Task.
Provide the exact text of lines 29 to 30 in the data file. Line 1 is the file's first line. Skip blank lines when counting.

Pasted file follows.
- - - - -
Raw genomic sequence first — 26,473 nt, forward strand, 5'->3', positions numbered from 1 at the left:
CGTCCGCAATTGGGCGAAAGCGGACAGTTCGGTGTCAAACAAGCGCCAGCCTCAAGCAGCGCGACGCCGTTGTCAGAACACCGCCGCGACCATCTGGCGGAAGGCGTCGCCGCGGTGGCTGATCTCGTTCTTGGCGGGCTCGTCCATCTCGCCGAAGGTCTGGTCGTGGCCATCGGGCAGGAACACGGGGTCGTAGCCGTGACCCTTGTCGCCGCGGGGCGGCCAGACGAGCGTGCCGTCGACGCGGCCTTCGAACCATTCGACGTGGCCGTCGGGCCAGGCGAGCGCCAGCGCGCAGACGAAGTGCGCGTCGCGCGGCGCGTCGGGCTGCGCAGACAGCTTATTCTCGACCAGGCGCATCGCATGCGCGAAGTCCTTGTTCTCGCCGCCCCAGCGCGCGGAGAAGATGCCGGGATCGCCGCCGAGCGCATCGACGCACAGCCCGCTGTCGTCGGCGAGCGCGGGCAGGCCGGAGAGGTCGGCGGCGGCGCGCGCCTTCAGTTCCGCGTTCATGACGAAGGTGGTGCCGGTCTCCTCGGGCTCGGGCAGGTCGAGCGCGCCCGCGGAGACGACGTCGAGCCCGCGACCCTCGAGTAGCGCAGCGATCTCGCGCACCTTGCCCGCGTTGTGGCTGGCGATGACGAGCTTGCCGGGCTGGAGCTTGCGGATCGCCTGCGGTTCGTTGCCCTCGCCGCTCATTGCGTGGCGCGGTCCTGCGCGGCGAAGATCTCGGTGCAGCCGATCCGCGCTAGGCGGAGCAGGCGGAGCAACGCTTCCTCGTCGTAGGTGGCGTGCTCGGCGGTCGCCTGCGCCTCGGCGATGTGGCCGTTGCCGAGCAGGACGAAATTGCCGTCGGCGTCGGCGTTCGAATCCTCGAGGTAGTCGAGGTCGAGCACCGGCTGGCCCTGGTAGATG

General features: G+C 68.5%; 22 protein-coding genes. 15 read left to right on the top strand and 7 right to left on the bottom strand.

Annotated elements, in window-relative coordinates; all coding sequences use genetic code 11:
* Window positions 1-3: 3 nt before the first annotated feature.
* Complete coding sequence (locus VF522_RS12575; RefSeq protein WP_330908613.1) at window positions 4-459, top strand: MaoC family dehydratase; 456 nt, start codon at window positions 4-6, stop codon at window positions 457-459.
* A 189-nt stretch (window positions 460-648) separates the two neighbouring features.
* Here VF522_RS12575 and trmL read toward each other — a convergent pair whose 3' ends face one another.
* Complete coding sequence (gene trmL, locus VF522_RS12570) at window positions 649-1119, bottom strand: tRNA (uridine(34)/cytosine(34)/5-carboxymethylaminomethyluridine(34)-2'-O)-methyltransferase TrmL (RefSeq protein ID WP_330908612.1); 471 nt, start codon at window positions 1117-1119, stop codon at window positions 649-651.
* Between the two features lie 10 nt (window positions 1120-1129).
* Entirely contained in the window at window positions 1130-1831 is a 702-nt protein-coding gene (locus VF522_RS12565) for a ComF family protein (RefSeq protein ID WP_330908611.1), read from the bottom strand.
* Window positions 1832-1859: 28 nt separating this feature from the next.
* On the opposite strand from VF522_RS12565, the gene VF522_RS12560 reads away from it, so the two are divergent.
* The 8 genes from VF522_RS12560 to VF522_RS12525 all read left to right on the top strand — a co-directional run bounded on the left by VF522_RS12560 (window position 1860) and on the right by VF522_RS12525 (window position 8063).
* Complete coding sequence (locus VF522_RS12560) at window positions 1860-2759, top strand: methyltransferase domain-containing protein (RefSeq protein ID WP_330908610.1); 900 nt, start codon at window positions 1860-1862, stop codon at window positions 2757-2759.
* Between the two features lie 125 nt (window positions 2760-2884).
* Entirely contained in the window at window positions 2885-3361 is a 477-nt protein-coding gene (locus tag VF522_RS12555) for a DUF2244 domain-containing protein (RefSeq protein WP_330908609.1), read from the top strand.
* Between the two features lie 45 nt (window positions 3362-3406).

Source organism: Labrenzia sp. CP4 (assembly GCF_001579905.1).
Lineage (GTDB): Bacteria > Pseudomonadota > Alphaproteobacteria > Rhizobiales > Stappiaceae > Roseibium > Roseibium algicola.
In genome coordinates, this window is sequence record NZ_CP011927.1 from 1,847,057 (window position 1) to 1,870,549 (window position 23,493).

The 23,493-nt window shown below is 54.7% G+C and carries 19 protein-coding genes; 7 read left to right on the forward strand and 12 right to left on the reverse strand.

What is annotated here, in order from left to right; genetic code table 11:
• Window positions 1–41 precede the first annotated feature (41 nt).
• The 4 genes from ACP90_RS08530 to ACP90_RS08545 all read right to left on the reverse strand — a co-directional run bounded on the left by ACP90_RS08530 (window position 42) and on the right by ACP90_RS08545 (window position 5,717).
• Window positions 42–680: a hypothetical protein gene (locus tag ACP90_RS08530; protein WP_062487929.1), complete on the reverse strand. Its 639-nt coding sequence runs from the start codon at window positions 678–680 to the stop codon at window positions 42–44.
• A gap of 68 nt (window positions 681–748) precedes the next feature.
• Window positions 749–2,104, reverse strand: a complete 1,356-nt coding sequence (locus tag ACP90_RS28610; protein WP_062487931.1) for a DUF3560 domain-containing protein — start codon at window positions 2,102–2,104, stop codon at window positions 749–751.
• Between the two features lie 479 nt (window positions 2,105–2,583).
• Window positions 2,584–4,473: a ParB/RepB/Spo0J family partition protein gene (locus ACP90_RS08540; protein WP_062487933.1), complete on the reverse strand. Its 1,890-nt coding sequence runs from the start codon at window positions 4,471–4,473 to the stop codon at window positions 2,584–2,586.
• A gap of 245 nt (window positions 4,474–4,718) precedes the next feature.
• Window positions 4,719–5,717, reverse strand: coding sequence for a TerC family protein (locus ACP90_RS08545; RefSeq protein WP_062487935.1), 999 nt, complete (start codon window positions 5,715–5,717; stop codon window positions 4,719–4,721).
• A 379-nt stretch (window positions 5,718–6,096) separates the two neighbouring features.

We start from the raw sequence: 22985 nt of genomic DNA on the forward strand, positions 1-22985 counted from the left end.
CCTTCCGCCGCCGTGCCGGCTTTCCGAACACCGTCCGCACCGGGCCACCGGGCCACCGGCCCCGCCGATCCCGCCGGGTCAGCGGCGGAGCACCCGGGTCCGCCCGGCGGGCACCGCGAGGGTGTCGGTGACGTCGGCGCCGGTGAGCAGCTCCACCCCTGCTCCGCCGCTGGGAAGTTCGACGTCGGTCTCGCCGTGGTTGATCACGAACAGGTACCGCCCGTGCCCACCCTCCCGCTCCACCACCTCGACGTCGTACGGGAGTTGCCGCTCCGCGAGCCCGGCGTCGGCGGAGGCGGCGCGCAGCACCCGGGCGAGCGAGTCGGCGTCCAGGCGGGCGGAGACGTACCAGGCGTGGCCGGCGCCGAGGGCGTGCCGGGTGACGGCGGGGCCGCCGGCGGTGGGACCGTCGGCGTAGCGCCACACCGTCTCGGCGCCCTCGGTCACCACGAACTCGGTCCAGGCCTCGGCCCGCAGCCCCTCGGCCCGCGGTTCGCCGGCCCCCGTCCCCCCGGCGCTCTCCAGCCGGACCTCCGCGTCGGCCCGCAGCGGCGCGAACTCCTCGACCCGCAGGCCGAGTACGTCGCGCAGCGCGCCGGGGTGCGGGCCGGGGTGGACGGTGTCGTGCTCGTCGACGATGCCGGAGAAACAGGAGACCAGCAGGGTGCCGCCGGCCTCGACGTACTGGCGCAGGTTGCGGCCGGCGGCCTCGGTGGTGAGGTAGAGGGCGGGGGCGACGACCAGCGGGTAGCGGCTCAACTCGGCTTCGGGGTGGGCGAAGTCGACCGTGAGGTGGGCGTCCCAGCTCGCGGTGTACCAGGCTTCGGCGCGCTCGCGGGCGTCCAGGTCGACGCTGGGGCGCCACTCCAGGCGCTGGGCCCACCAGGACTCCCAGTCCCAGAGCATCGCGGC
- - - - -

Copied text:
• Between the two features lie 479 nt (window positions 2,105–2,583).
• Window positions 2,584–4,473: a ParB/RepB/Spo0J family partition protein gene (locus ACP90_RS08540; protein WP_062487933.1), complete on the reverse strand. Its 1,890-nt coding sequence runs from the start codon at window positions 4,471–4,473 to the stop codon at window positions 2,584–2,586.